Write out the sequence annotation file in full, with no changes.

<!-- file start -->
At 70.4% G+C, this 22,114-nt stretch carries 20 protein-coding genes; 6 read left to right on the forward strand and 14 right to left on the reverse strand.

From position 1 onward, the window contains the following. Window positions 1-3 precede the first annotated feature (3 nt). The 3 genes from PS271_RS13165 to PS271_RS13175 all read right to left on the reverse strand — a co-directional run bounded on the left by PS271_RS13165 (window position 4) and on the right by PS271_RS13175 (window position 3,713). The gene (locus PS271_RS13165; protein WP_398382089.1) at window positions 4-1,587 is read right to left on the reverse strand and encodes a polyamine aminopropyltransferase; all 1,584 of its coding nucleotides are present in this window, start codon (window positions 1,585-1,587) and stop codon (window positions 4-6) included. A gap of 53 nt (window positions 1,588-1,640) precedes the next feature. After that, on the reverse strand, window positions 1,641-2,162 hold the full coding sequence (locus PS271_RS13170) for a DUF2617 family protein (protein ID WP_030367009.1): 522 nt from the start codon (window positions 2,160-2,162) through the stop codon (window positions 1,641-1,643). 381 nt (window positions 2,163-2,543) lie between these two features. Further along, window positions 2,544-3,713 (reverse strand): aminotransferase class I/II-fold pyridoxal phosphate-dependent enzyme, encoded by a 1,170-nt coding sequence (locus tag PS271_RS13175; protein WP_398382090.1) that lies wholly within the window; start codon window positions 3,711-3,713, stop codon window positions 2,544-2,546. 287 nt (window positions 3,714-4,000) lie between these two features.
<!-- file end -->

At 70.4% G+C, this 22,114-nt stretch carries 20 protein-coding genes; 6 read left to right on the forward strand and 14 right to left on the reverse strand.

From position 1 onward, the window contains the following. Window positions 1-3 precede the first annotated feature (3 nt). The 3 genes from PS271_RS13165 to PS271_RS13175 all read right to left on the reverse strand — a co-directional run bounded on the left by PS271_RS13165 (window position 4) and on the right by PS271_RS13175 (window position 3,713). The gene (locus PS271_RS13165; protein WP_398382089.1) at window positions 4-1,587 is read right to left on the reverse strand and encodes a polyamine aminopropyltransferase; all 1,584 of its coding nucleotides are present in this window, start codon (window positions 1,585-1,587) and stop codon (window positions 4-6) included. A gap of 53 nt (window positions 1,588-1,640) precedes the next feature. After that, on the reverse strand, window positions 1,641-2,162 hold the full coding sequence (locus PS271_RS13170) for a DUF2617 family protein (protein ID WP_030367009.1): 522 nt from the start codon (window positions 2,160-2,162) through the stop codon (window positions 1,641-1,643). 381 nt (window positions 2,163-2,543) lie between these two features. Further along, window positions 2,544-3,713 (reverse strand): aminotransferase class I/II-fold pyridoxal phosphate-dependent enzyme, encoded by a 1,170-nt coding sequence (locus tag PS271_RS13175; protein WP_398382090.1) that lies wholly within the window; start codon window positions 3,711-3,713, stop codon window positions 2,544-2,546. 287 nt (window positions 3,714-4,000) lie between these two features.